The open media are those already available on the Internet. The readers are independent of time – if something new happens you can just up-date the news – and geographically independent. You are able to gather information from computers all over the world. By pressing one single button, you are able to shift from a document in Washington to a document in Australia and move on to a document at the Royal Library in Copenhagen in just a matter of a few seconds.
However, there is an enormous difference between the open and the closed media. A large number of extremely exciting CD-ROMs are available on the market. They represent a user language and a narrative technique which are easy to understand and which really makes use of the best in the multi media concept.
When we began our work with MEDIATOR there was not the same amount of electronic newspapers available on the Internet, just as the form language was not nearly as developed as it has become since, in less than a year. At that time a number of electronic media were available on the Internet – all filled with an unending flow of words. As pictures take much longer to transmit than words – many choose not to transmit them.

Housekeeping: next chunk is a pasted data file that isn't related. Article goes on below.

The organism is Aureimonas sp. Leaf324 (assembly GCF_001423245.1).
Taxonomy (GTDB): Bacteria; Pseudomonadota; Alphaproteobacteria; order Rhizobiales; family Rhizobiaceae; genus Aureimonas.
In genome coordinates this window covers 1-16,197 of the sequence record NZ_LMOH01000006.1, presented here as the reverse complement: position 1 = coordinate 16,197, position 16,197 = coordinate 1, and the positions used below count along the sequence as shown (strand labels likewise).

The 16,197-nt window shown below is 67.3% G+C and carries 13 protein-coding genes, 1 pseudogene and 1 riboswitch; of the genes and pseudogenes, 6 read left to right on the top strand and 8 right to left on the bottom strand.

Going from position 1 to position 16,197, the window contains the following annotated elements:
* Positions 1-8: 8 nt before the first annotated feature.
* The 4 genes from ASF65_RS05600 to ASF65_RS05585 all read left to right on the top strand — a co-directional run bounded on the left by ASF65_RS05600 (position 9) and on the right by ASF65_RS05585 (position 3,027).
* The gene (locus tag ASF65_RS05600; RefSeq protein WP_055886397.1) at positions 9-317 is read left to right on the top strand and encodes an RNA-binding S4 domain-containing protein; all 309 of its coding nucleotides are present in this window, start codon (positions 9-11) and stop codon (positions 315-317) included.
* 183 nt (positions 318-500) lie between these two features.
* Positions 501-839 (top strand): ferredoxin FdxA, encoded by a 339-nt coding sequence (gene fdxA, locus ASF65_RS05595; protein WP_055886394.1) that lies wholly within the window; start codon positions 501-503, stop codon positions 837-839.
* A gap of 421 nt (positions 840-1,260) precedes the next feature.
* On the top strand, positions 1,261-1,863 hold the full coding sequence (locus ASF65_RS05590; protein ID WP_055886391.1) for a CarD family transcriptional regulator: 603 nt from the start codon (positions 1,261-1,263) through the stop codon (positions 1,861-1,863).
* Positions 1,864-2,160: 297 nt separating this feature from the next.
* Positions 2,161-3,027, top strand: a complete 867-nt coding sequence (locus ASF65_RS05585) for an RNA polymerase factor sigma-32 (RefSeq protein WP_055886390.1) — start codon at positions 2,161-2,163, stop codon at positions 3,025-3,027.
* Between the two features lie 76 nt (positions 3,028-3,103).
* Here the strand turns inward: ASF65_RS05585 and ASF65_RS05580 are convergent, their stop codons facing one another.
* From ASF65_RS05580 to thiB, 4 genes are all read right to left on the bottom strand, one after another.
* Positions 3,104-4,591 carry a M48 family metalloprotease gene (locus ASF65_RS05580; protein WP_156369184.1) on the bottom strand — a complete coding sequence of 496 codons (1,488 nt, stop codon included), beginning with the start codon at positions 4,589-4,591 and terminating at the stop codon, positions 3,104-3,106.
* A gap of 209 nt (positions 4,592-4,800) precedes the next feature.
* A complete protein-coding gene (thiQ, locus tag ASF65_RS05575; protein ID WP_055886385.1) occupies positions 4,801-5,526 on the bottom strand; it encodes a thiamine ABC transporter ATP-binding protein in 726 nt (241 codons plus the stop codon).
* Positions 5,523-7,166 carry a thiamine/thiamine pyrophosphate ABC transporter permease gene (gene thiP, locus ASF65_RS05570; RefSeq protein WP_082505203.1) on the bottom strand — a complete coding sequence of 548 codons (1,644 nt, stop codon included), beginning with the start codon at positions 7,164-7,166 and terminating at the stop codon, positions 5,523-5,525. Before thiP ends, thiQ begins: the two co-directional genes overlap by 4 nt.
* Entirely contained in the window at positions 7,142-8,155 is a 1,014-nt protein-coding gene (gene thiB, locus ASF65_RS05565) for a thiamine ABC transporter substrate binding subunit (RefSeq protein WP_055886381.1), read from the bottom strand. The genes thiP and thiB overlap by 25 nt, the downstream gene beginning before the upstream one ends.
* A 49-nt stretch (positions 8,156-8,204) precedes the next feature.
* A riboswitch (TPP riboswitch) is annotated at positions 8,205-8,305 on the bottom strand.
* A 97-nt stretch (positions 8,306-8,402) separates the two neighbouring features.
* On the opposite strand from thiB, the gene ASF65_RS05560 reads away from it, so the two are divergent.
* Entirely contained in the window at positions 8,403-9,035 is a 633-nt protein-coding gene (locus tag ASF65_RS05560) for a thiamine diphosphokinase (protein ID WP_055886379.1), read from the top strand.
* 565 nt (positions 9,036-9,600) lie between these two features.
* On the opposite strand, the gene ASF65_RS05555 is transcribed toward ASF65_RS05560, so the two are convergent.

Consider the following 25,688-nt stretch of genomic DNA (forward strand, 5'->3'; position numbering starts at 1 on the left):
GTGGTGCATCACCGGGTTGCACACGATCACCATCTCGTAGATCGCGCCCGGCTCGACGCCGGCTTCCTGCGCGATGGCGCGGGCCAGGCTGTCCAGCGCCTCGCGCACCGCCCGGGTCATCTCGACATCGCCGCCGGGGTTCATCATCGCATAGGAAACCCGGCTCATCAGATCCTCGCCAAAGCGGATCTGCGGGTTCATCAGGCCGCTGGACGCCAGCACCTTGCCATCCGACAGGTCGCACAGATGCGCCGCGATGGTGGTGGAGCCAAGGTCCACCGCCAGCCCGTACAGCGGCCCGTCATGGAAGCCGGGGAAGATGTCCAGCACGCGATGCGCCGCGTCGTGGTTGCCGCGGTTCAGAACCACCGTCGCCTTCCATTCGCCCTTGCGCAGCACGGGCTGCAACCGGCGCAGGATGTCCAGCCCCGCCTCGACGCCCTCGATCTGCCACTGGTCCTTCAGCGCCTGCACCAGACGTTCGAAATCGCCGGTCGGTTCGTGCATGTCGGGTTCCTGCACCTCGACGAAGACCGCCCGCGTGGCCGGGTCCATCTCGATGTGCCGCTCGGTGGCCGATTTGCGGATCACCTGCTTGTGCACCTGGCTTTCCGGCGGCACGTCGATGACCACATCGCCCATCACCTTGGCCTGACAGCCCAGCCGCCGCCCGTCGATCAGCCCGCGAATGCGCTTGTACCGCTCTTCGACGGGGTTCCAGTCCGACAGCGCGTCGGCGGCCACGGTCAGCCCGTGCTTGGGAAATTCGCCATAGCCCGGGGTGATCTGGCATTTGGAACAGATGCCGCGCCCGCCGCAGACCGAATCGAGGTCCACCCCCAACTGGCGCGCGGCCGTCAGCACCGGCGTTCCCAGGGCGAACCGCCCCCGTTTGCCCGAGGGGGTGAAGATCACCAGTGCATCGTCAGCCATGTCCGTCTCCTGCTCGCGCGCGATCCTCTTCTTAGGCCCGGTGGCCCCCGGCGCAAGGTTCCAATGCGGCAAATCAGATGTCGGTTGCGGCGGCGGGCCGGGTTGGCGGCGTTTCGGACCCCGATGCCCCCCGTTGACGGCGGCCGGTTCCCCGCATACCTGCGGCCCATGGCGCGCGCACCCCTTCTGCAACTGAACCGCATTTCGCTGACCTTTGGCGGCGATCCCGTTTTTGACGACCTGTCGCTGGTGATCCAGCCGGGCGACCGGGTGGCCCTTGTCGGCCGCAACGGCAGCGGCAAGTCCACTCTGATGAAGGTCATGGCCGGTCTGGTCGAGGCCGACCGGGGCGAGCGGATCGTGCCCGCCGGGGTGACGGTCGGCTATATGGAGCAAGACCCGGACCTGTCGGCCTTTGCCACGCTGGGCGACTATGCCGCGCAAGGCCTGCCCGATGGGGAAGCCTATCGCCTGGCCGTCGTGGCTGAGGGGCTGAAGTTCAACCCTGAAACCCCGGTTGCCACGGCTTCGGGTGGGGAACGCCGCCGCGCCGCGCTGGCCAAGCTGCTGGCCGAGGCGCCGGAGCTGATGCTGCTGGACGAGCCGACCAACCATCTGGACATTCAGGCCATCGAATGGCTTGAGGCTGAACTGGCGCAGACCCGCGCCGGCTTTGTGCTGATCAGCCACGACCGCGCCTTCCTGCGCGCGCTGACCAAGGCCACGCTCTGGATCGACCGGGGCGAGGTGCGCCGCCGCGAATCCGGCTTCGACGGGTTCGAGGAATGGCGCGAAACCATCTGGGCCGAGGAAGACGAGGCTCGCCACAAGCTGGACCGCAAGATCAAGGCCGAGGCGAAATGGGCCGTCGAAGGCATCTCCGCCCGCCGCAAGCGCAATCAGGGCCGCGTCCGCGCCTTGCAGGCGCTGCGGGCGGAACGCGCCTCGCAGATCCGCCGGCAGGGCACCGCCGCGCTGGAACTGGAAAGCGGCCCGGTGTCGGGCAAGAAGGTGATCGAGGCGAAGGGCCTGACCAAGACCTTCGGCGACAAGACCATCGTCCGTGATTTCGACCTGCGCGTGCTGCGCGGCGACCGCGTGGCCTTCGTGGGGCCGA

As journalists, we know that the most efficient kind of communication exists when form and context interact. A year ago it seemed that the Internet-based media separated these two aspects very efficiently.
To put it simply we wanted to take some of the most exciting elements from the closed electronic media and transfer them to our suggestion of an open media – knowing that the technology could not handle it and knowing that we would have to compromise a lot.
An important part of the preparation was as mentioned a substantial research of story techniques, partly on the Internet, partly on a number of CD-ROMs. A main view to our entire work was that if electronic news reporting should have any chance of developing into a mass media in the future we had to work much more with the form than anyone else did at that time.
The time which has passed since then has shown that many have had the same thoughts. There is still a long way to acquire the standard with which some CD-ROMs are working – but the development of a large number of Internet-subscribers move very fast.